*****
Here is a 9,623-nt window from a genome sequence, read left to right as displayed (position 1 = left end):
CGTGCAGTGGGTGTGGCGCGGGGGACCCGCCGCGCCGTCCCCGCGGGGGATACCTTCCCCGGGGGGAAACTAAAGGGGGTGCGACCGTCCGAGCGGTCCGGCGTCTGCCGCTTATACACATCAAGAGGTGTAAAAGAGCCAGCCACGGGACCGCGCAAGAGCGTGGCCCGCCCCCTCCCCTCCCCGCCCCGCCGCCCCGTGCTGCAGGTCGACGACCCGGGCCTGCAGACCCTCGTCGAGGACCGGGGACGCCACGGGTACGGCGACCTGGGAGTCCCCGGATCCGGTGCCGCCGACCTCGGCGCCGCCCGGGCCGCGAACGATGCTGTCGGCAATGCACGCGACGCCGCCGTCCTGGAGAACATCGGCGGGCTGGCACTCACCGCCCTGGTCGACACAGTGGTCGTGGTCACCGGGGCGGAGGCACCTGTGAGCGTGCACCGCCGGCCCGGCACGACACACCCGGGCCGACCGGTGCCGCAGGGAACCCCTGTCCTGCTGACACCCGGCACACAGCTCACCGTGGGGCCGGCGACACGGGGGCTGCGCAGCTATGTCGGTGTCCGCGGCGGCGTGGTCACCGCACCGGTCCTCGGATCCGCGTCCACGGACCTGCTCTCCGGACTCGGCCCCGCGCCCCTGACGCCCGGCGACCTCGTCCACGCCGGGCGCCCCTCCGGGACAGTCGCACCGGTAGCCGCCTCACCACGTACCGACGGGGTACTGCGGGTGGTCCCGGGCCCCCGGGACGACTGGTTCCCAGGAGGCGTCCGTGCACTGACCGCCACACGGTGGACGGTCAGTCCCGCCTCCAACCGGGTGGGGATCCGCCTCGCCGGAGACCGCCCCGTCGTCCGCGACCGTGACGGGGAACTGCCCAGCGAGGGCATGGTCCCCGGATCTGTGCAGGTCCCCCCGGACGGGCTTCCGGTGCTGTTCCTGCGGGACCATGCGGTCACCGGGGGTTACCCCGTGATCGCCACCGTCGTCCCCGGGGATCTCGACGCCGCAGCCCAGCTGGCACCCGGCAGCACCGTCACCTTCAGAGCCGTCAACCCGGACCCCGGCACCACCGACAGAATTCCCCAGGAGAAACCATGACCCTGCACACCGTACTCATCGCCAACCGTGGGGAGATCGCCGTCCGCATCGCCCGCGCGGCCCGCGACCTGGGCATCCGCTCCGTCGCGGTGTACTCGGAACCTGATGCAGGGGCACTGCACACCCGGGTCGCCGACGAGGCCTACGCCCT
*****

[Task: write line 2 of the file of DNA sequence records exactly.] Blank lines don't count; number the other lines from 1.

CGTGCAGTGGGTGTGGCGCGGGGGACCCGCCGCGCCGTCCCCGCGGGGGATACCTTCCCCGGGGGGAAACTAAAGGGGGTGCGACCGTCCGAGCGGTCCGGCGTCTGCCGCTTATACACATCAAGAGGTGTAAAAGAGCCAGCCACGGGACCGCGCAAGAGCGTGGCCCGCCCCCTCCCCTCCCCGCCCCGCCGCCCCGTGCTGCAGGTCGACGACCCGGGCCTGCAGACCCTCGTCGAGGACCGGGGACGCCACGGGTACGGCGACCTGGGAGTCCCCGGATCCGGTGCCGCCGACCTCGGCGCCGCCCGGGCCGCGAACGATGCTGTCGGCAATGCACGCGACGCCGCCGTCCTGGAGAACATCGGCGGGCTGGCACTCACCGCCCTGGTCGACACAGTGGTCGTGGTCACCGGGGCGGAGGCACCTGTGAGCGTGCACCGCCGGCCCGGCACGACACACCCGGGCCGACCGGTGCCGCAGGGAACCCCTGTCCTGCTGACACCCGGCACACAGCTCACCGTGGGGCCGGCGACACGGGGGCTGCGCAGCTATGTCGGTGTCCGCGGCGGCGTGGTCACCGCACCGGTCCTCGGATCCGCGTCCACGGACCTGCTCTCCGGACTCGGCCCCGCGCCCCTGACGCCCGGCGACCTCGTCCACGCCGGGCGCCCCTCCGGGACAGTCGCACCGGTAGCCGCCTCACCACGTACCGACGGGGTACTGCGGGTGGTCCCGGGCCCCCGGGACGACTGGTTCCCAGGAGGCGTCCGTGCACTGACCGCCACACGGTGGACGGTCAGTCCCGCCTCCAACCGGGTGGGGATCCGCCTCGCCGGAGACCGCCCCGTCGTCCGCGACCGTGACGGGGAACTGCCCAGCGAGGGCATGGTCCCCGGATCTGTGCAGGTCCCCCCGGACGGGCTTCCGGTGCTGTTCCTGCGGGACCATGCGGTCACCGGGGGTTACCCCGTGATCGCCACCGTCGTCCCCGGGGATCTCGACGCCGCAGCCCAGCTGGCACCCGGCAGCACCGTCACCTTCAGAGCCGTCAACCCGGACCCCGGCACCACCGACAGAATTCCCCAGGAGAAACCATGACCCTGCACACCGTACTCATCGCCAACCGTGGGGAGATCGCCGTCCGCATCGCCCGCGCGGCCCGCGACCTGGGCATCCGCTCCGTCGCGGTGTACTCGGAACCTGATGCAGGGGCACTGCACACCCGGGTCGCCGACGAGGCCTACGCCCT